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How Do You Handle the Bigots in Your Family?

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I have a racist in-law. But then again, who doesn't?

I don't see a lot of this guy, because my wife only begrudgingly let him back into her life after a decade of exile. She has not exactly done cartwheels over the decision, but we're stuck with him now.

Clearly, this man is not particularly close to his relative, my wife, or else he would have noticed that she disgraced the master race by marrying a Latino. My guess is that he thinks I just spend a lot of time in the tanning booth.

It's important to note that my in-law is not overt about his bigotry. He either isn't as virulent as, say, 1950s Strom Thurmond, or more likely, he doesn't have the cojones to be upfront about it.

Of course, this brings up the uncomfortable truth that we now have degrees of racism. In the old days, a person was either a hate-filled redneck with a noose in one hand, or he was a progressive, love-thy-neighbor type who was incapable of seeing race, much less discriminating against someone.

But a more nuanced view has come into play in recent years. This viewpoint holds that everyone has some level of unconscious prejudice. At its lowest level, it may be the white woman who grips her purse a little tighter when a black man passes her on the street. From there, we ratchet up the intensity until we reach Klan level.

My in-law is somewhere between those poles. His dancing around the issue makes his prejudice less obnoxious in person and, on occasion, even unintentionally hilarious.

Recently, he sent us a forwarded email that slammed Obama's immigration-reform plan. Perhaps I should have pointed out to him that there is no Obama immigration-reform plan, per se, but that would have prevented me from savoring the deeply astute political viewpoints that the email expressed.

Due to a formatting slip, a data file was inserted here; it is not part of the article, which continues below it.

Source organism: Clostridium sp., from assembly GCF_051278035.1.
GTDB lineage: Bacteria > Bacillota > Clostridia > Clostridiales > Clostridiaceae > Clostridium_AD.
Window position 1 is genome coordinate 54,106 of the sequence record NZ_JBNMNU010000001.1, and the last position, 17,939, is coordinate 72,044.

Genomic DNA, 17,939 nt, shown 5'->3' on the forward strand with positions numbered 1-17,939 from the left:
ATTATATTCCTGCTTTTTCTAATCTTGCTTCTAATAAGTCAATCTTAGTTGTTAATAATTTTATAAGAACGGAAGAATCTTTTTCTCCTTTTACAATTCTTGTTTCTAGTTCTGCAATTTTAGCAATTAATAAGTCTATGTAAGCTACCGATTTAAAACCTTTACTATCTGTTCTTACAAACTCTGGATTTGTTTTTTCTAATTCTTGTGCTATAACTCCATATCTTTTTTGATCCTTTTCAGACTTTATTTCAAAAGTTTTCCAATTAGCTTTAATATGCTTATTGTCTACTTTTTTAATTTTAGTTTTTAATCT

• There was a lot about English being under attack.
  • There was something about immigrants breeding out of control.
  • There were a few lines about Mexicans stealing our jobs.

Yes, I learned a lot from my quick glance at the missive. Most interestingly, the email detoured into how Anglo Saxon culture was the only basis for American values. The email gave white people credit for ending slavery in America (neglecting the obvious fact that white people were responsible for slavery in the first place). I must admit that this was an interpretation of history that I had never considered.

The forward ended, rather ominously, with the declaration that white people can, at any point, take back everything they have generously given the rest of America.

I wasn't sure what response my in-law wanted. Like I said, I barely know the guy.

Is it more proper to call him on his bullshit? Or would that just be a waste of time that does nothing but jack up everyone's blood pressure? Is it standing up for oneself and La Raza to go on the counteroffensive? Or is it more dignified to dismiss idiocy with the split-second contempt that it deserves? Like many things in life, dealing with racists offers valid arguments for contradictory courses of action.

In the end, I just deleted the man's rant and made a mental note to do the same whenever he sends us another email.

He's since forwarded numerous other manifestos, but I've deleted them automatically, declining the opportunity to learn how Obama is a socialist who wasn't even born in this country and wants to give all my money to gay, flag-burning immigrants.

That can wait until my next face-to-face discussion with my in-law, whenever that is. I'm sure he'll start the conversation with "I'm not racist, but..."

Yes, good times are coming.